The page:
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Manuscript Studies
Medieval and Early Modern

III. Topics in the History of the Codex (Introduction to Codicology)

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Codicology is the study of the "codex" and, in particular, the physical makeup and modes of production of a given volume. Among the considerations in the study of codicology are the following (listed here in note form):

Some additional terminology:

Provenance: may designate either the place of origin of a manuscript or the various places where the manuscript has been preserved. It is best used to designate the place of origin or the single earliest known place of preservation.

"Terminus a quo": "the terminal point from which"; equivalent to "terminus ante quem non," the starting point, the earliest possible date in a range of dates (of a manuscript's production, for instance).

"Terminus ad quem": "the terminal point to which"; equivalent to "terminus post quem non," the terminal point, the latest possible date in a range of dates (of a manuscript's production, for instance).

Palimpsests: when a manuscript or a portion of a manuscript is rubbed/scraped off and overwritten a second time (in a period when writing material expensive, not uncommon); depending on the composition of the ink, it is sometimes possible to read the original under flourescent light. One of the most famous palimpsestic discoveries concerns a "lost" work of Cicero's: from Macrobius and others, we knew that Cicero had written a work called De re publica, but until relatively recently it was considered lost. In 1820, Cardinal Angelo Mai, Prefect of the Vatican Library, discovered most of the first and second books and fragments of the rest of the work in a palimpsest underneath a copy of St. Augustine's Enarrationes in Psalmos (BAV Codex Vaticanus 5757(V)). So we now have what is estimated to be about 1/4 of Cicero's original text of 6 books.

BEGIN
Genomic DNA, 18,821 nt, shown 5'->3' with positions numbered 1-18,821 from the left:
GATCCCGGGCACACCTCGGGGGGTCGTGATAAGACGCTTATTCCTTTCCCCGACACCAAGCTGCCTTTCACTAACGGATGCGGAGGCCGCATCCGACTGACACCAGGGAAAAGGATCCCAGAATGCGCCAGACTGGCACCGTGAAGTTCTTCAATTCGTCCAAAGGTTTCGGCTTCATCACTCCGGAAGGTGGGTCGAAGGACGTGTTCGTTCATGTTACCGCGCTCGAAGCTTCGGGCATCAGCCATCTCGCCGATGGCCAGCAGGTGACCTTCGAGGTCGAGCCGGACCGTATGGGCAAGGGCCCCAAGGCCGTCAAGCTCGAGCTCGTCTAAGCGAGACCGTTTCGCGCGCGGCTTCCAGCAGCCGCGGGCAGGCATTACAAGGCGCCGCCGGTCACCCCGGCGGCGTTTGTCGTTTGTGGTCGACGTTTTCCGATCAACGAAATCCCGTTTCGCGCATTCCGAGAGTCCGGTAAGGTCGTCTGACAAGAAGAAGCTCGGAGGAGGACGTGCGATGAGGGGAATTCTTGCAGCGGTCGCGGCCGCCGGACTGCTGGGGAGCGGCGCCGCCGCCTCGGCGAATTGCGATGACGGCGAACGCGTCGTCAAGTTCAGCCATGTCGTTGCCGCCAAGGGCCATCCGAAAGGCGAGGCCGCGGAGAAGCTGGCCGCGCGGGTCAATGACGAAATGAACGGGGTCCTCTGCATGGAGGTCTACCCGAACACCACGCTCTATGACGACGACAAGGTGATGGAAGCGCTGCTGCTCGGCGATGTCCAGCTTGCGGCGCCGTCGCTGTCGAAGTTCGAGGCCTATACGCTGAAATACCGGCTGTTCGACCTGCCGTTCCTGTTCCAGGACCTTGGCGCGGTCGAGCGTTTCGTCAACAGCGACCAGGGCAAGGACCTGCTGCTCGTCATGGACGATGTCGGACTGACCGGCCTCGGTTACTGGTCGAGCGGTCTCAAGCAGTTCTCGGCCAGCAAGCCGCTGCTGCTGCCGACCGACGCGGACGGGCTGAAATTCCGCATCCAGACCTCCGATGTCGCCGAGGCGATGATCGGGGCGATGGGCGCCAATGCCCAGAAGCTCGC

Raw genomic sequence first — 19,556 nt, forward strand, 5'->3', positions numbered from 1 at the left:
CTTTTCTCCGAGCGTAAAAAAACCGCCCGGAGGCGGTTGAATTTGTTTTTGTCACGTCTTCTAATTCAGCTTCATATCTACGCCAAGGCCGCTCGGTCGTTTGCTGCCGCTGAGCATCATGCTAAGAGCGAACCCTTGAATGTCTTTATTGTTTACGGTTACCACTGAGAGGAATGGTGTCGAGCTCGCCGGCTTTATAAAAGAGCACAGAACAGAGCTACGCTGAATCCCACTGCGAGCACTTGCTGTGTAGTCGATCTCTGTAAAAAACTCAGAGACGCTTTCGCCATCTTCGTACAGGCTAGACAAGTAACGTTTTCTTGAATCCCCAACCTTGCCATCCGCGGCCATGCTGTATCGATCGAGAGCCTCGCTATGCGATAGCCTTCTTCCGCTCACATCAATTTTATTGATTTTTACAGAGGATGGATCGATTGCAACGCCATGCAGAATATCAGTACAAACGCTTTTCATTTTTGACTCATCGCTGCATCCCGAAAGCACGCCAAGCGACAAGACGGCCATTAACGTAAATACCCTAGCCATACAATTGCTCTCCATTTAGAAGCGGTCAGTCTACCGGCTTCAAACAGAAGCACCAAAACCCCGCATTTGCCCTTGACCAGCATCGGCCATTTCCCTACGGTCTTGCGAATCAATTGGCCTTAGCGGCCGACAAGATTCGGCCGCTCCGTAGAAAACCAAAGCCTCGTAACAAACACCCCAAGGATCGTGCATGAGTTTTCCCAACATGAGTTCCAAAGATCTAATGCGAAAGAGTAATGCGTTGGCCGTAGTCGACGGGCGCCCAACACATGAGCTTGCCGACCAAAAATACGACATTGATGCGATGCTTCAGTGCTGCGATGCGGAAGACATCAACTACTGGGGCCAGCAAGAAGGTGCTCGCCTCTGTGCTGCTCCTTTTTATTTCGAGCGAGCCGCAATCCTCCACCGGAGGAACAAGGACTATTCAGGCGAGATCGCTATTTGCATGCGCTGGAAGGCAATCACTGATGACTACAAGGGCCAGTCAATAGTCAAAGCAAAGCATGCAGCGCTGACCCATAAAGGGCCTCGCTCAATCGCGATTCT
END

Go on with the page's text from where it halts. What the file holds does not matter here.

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[ Course Notes: Introduction ] | [ I. Towards a definition of "manuscript studies" ] | [ I.ii. The four branches of bibliographical study ] | [ I.iii. Topics in the social history of texts ] | I.iii.a The "Rescue" of Medieval Manuscripts from Grocers and Fishmongers | [ II. Diplomatics ] | [ III. Codicology ] | [ III.ii. Decoration and Illumination ] | [ IV. Paleography ] | [ IV.ii. Historical Notes ] | [ IV.iii. Writing Implements ] | [ IV.iv. Letter Formation ] | [ IV.v. Special Characters in English Manuscripts ] | [ IV.vi. Scribal Abbreviations ] | [ IV.vii. Punctuation ] | [ IV.viii. Paleographical sample: William Herebert, OFM (early fourteenth-century England) ] | [ Herebert sample, with transcription ] | [ Herebert sample: enlargement of full page reproduced at high resolution ] | [ V. Textual analysis (James E. Thorpe) ] | [ V.ii. Scribal error ] | [ V.iii. Kinds of edition ] | [ V.iv. Examples of over emendation on insufficient grounds ] | [ VI. Linguistic competence (an example): An Outline History of the English Language ] | [ VII. Libraries and archives: ] | [ VII.ii. British Library Manuscript Collections ] | [ VII.iii. Bodleian Library Manuscript Collections ]

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© 1998, 2015 Stephen R. Reimer
English; University of Alberta; Edmonton, Canada
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Created: 2 Dec. 1998; Last revised: 30 May 2015

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